Ankit Patel noticed a problem.
According to the U.S. Department of Health’s data, 6,283 pedestrians were killed in 2018 in traffic accidents. That averages out to one pedestrian death every 84 minutes.
And that number has continued to grow each year for at least the past decade. Since 2009, the U.S. has seen an almost 50% increase in pedestrian deaths.
So Patel, CEO and founder of Meerya, a local automotive acoustics company, wanted to help combat this issue and created the Smart Horn, a more adaptable and less invasive car horn system.
The Smart Horn is a device that connects to a car and adjusts the volume of the horn depending on the situation and “builds its vocabulary,” as Patel explained it.
“As cars have gotten smarter … there hasn’t been any improvement to communications with other entities on the road,” said Patel, who was born and raised in Bedford.
He’s referring to the lack of changes with the car horn; drivers only have one volume and one tone to communicate with others on the road, which can be extremely ineffective. Sometimes, the loud car horn is unnecessary and can come off as aggressive or rude. Smart Horn gives drivers an opportunity to get their message across more effectively, he said.
And what do drivers have to do to change the tone of the horn using Smart Horn?
“Absolutely nothing,” Patel said.
Once installed, the Smart Horn automatically takes into account the speed of the vehicle and adjusts the volume accordingly.
“It understands the environment,” he said.
For example, if the car is driving fast on the highway, the horn will sound at its normal, loud volume to make up for the noisy environment. If the car is traveling slower through a neighborhood, the horn will sound much quieter.
Currently, the threshold is set at around 55 miles per hour, but, Patel said, that could change depending on the feedback he receives.
Even if the car is traveling slower than that threshold, drivers can activate the full-volume horn in emergency situations by simply pressing on the horn twice within one second, Patel said.
“Right now, your horn is stuck in caps lock,” he said. “People wish there was a friendlier button to use in a car.”
There are two models of the Smart Horn: the plug-and-play model and the integrated model. Anyone can install the plug-and-play model into their own car by simply removing the current horn system and replacing it with the Smart Horn, which just plugs into the front of the car.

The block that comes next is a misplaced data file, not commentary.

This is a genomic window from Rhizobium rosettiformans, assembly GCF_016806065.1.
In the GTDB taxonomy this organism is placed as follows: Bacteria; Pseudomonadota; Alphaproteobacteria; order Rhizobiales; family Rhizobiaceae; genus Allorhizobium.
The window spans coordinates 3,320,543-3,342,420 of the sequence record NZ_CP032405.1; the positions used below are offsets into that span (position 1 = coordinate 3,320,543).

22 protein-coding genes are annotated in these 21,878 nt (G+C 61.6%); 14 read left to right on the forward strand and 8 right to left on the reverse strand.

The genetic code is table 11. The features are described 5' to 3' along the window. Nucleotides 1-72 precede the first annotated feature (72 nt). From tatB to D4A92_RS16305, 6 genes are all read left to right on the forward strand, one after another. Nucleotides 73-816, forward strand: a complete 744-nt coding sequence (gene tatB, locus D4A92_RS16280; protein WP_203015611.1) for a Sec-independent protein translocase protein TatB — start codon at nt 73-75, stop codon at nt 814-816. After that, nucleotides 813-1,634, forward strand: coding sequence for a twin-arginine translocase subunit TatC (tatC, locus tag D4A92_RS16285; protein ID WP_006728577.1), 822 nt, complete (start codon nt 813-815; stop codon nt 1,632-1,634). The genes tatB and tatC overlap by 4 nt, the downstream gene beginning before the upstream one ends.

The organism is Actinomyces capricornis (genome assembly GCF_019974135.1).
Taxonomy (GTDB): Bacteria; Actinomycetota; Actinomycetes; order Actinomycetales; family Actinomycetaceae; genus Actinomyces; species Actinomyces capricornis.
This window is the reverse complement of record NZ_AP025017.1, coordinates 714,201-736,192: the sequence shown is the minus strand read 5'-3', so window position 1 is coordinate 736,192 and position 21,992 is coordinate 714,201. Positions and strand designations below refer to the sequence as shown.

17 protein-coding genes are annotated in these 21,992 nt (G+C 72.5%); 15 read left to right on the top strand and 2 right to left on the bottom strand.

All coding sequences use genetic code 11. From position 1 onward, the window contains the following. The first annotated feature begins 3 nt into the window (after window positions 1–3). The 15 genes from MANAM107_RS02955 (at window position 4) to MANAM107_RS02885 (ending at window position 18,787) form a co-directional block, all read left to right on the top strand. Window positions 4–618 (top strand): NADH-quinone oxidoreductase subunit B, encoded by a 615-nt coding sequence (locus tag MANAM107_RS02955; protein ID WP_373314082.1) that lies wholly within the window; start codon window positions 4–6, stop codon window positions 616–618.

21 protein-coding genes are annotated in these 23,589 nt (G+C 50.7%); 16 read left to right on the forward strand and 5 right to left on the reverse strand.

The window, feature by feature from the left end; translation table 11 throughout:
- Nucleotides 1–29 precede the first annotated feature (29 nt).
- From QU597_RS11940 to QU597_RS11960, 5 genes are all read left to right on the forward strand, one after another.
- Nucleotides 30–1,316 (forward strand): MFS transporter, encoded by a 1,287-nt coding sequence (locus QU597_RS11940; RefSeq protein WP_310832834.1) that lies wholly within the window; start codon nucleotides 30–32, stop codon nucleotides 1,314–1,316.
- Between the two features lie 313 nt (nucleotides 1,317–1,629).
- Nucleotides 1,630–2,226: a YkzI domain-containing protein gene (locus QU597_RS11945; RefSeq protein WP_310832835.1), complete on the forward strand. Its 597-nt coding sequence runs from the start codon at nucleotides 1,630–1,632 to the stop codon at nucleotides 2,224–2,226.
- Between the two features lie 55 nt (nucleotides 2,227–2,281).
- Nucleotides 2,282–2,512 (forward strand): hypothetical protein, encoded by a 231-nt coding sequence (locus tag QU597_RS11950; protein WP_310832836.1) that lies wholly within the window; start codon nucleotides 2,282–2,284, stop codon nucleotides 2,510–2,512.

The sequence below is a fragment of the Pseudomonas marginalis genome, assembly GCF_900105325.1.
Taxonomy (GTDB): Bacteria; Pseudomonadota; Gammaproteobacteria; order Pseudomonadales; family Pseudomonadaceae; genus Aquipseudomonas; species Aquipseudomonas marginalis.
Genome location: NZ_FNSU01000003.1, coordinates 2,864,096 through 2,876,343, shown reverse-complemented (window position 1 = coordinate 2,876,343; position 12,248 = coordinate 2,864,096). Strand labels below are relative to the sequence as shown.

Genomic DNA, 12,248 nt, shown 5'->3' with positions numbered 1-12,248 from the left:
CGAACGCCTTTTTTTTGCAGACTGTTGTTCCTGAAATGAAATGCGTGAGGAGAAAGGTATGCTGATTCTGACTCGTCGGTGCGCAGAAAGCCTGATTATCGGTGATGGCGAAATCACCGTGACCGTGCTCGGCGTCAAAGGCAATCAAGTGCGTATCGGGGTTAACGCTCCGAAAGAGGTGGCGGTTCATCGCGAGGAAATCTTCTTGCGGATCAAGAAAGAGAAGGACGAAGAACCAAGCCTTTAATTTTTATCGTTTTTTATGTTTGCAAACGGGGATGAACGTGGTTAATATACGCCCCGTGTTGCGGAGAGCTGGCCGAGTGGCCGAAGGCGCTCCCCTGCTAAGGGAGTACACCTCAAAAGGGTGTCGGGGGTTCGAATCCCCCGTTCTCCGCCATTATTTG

The integrated model is more complex, but has more features. It works with various existing car sensors such as speed, brake pressure, collision warning, automatic braking and advanced driver assistance systems. The integrated model uses these sensors to determine when a car is in an emergency situation and will automatically activate the horn, which allows the driver to stay focused on diverting whatever danger is ahead.
“Split seconds matter,” Patel said about the advantages of the integrated system.
It’s the same idea as an emergency brake system that stops the car automatically in dangerous situations, he said.
Patel worked with Andrew Trexler, a business start-up coach at the Bedford County Development Association (BCDA), to help get this product off the ground. Trexler is also part of the Startup Alleghenies initiative.
Trexler has been helping Patel with his business since September of last year.
“(Trexler has) been a big help finding a direction to approach things and understand what we need to do to take the next step,” Patel said. “He’s been a great outside perspective.”
“(Patel) is a very intelligent entrepreneur,” Trexler said. “He’s someone that inspires everyone around him.”
Trexler raved about Meerya, their product and its potential.
“The market opportunity is huge,” he said. “Millions of vehicles are made every year, and the problem is real.”
“It’s one of those things that you see and go ‘Okay, there’s something here,’” he added. “There’s a lot of interest already.”
Meerya’s plans to release the Smart Horn were delayed because of the coronavirus pandemic, but Patel’s plan is to have the horns available in the aftermarket by the end of 2020. From there, he wants to use customer reviews to take the product to manufacturers and eventually have the Smart Horn manufactured into cars around the globe, and hopefully save lives.